WORKING, by Studs Terkel (BOOK SEVEN – Part 3 – In Charge, Concluded)

Isn’t this fun?

One of the biggest reasons Working as a book…um…works is because it’s so deliberately ordered by Terkel. Take this chapter for example. We went from a boss who was a pretty conventional and happy boss, to a slightly less conventional boss but one who still tried ruling and another who was tired of being a boss. In this section of the chapter all we get are ex-bosses. And even these ex-bosses are on different levels. One was a happy boss but got laid off and is still looking for more. And the next one was part of a huge corporation but is now just a consultant and never wants to go back.

You can guess which one I sympathize with more.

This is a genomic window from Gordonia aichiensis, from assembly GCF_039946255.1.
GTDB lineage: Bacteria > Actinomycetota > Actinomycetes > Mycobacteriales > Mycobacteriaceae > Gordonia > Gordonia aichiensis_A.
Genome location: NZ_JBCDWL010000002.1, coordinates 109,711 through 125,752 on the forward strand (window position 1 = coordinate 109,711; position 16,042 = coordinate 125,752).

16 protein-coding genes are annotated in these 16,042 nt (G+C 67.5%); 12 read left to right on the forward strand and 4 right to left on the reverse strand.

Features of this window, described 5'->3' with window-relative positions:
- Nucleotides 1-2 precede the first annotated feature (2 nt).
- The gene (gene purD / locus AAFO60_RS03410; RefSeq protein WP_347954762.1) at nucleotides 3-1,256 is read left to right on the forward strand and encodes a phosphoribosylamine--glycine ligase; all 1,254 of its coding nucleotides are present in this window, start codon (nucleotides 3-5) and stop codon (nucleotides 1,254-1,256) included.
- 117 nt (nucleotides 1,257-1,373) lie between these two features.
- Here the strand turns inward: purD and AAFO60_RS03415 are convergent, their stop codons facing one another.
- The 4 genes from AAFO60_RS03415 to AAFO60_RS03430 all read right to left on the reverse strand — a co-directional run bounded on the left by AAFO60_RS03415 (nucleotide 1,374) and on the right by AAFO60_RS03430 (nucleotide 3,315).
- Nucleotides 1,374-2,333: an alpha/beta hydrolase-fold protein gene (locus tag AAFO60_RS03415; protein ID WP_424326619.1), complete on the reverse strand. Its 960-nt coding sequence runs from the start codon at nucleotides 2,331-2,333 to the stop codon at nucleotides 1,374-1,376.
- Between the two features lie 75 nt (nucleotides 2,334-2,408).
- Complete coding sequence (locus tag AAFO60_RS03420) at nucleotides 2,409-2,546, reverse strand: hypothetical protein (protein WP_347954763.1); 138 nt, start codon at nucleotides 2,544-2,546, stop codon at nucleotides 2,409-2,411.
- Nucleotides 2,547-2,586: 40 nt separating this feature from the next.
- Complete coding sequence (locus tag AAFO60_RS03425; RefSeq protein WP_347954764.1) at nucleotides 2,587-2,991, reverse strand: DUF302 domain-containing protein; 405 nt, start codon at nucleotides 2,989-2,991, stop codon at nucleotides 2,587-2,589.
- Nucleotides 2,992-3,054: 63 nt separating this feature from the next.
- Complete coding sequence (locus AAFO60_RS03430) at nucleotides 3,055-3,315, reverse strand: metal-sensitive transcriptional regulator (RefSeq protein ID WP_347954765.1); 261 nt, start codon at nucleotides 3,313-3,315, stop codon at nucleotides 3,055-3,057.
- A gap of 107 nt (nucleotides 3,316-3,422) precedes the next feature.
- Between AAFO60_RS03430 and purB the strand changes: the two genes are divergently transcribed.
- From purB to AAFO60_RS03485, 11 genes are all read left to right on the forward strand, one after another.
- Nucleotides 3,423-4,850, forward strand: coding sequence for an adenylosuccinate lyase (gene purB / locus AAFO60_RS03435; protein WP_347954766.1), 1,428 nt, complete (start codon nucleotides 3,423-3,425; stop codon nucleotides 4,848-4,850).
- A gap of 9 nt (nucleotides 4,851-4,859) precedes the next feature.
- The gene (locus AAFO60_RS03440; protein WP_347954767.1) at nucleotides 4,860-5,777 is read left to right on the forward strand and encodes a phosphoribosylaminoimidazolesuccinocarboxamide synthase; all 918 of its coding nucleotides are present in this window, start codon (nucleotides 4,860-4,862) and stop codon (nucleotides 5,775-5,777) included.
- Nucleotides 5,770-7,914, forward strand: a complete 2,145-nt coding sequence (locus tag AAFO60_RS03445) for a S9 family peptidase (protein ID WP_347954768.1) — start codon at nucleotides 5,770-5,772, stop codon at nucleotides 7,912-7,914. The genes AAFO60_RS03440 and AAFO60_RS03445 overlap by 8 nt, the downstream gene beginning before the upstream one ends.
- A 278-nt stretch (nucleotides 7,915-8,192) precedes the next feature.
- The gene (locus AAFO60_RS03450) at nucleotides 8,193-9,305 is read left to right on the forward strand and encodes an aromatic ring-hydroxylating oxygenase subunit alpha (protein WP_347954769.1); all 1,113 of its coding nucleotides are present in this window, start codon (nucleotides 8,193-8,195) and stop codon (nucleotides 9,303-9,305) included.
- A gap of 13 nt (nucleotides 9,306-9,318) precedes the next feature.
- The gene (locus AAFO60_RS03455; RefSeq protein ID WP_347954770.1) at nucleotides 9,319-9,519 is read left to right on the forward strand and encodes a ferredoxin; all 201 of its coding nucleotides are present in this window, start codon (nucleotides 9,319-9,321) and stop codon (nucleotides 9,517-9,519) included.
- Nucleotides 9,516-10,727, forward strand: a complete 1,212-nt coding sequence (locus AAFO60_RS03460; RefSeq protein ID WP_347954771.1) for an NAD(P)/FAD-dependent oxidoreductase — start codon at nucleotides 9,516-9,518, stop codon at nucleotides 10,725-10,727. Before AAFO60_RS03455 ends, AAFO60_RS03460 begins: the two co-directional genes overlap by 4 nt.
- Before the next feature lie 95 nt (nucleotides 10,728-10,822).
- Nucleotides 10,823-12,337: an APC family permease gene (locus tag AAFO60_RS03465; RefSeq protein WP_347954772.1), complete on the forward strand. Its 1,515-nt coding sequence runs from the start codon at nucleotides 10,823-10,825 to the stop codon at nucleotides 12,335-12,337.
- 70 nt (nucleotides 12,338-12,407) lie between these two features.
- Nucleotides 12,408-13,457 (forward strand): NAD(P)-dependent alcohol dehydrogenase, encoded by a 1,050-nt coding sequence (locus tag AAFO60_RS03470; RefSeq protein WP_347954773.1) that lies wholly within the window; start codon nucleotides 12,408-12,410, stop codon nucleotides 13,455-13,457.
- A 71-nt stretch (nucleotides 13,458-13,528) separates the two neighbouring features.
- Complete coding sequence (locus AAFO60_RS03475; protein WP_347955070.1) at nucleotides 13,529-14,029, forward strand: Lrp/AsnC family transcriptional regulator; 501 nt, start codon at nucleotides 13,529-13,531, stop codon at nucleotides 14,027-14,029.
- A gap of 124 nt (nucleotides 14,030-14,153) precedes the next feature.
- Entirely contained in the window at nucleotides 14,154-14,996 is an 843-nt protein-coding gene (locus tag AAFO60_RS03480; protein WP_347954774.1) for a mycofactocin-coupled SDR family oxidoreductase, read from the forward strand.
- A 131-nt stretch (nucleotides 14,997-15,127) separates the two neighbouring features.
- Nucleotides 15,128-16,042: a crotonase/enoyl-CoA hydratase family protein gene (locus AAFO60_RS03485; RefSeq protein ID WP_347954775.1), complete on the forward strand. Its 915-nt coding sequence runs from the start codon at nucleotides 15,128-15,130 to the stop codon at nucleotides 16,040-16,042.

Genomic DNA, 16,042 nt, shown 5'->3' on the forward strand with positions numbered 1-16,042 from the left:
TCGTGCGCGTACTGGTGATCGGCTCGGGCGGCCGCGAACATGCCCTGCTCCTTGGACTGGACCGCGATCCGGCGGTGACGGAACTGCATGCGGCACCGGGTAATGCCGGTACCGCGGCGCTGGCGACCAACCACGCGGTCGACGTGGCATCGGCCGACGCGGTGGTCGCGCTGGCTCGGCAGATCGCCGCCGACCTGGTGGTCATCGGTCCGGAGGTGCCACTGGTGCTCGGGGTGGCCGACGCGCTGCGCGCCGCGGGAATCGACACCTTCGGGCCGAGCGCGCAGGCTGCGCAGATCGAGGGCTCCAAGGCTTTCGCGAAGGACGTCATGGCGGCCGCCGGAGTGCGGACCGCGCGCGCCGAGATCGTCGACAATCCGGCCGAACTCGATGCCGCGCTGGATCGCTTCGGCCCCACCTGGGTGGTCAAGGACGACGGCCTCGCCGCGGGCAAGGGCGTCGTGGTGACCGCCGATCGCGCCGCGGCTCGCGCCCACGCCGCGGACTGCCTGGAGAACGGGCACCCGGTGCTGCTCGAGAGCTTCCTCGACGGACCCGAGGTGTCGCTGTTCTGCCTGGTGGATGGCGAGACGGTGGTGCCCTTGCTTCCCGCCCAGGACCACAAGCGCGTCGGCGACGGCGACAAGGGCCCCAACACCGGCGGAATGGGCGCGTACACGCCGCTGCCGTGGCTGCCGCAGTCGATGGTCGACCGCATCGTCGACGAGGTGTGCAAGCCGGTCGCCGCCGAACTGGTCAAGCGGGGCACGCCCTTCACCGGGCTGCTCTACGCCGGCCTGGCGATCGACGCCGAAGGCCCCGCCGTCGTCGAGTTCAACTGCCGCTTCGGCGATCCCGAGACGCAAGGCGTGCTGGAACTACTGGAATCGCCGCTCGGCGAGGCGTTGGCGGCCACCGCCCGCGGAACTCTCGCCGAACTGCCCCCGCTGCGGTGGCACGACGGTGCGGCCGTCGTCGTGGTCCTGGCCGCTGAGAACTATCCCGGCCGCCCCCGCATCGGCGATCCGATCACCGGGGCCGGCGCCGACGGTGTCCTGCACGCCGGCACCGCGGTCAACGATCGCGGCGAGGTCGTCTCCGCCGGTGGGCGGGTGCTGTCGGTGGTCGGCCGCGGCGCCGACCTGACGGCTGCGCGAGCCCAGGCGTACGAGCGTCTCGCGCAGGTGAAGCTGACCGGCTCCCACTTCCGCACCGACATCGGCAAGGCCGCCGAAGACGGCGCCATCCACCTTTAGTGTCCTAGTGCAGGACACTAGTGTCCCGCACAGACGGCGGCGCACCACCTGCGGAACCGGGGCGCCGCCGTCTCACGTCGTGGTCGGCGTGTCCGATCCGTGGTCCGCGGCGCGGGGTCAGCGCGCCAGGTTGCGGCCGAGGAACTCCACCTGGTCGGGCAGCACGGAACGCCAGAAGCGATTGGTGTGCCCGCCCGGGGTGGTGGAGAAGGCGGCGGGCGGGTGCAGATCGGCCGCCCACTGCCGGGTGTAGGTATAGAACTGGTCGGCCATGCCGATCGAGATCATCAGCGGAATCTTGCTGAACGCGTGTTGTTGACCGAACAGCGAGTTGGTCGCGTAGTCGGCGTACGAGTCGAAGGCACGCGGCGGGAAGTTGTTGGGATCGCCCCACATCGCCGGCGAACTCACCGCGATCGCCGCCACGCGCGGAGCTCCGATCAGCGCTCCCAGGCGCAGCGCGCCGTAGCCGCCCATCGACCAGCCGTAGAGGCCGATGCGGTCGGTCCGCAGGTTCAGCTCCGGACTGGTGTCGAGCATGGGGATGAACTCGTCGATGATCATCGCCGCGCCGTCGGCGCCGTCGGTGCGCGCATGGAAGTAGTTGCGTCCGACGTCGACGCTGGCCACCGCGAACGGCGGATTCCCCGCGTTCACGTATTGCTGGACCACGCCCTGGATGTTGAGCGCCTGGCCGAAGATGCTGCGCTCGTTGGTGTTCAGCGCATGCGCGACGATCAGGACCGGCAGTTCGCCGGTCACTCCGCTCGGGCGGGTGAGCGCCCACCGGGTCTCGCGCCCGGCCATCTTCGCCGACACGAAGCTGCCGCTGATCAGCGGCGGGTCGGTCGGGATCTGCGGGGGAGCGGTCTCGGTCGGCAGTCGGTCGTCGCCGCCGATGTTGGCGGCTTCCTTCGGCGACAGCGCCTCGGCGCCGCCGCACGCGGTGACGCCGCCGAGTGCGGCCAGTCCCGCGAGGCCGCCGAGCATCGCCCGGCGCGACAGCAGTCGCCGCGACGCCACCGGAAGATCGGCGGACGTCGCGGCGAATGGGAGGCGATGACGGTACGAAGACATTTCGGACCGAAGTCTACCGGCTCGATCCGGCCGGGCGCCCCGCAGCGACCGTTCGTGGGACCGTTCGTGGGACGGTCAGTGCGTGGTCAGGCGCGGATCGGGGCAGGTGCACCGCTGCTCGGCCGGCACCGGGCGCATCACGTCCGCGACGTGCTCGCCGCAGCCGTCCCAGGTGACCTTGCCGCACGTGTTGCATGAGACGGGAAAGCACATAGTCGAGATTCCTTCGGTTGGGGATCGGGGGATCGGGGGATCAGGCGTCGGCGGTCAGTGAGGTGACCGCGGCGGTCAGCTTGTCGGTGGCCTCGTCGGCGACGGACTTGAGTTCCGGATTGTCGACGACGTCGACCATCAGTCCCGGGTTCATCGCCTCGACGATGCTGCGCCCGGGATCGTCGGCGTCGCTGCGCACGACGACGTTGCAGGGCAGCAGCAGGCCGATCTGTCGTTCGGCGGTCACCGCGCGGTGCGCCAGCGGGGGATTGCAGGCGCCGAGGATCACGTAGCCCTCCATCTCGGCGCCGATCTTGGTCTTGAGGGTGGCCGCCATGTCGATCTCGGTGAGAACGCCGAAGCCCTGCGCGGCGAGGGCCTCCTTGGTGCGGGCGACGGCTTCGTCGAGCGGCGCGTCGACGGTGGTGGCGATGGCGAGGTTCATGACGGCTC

I don’t have too much to say about this section of the chapter besides that. This’ll likely be a little more readable as I’m only really covering two people and even within those interviews I only had sporadic thoughts.

But okay, I’m In Charge here, let’s get started.

Peter Keely (Ex-Boss) & Louis Keely Novak (Peter’s daughter)

Keely sells draperies and it’s about as exciting as you might imagine. He used to manufacture them but that went bust a year or so before Terkel interviewed him. Now he’s selling them himself instead of running a business that makes them, he considers it a “victory” (401) because, compared to him, others “rot” and have “given up” (401).

The issues with this sort of thinking are apparent: Just because you don’t want to work anymore doesn’t mean you’ve “given up”. And just because Keely gets meaning from the grind doesn’t mean others must or else they’re rotting. People can enjoy themselves and their lives doing casual things that don’t make them much money while they live off of retirement, social security or whatever else.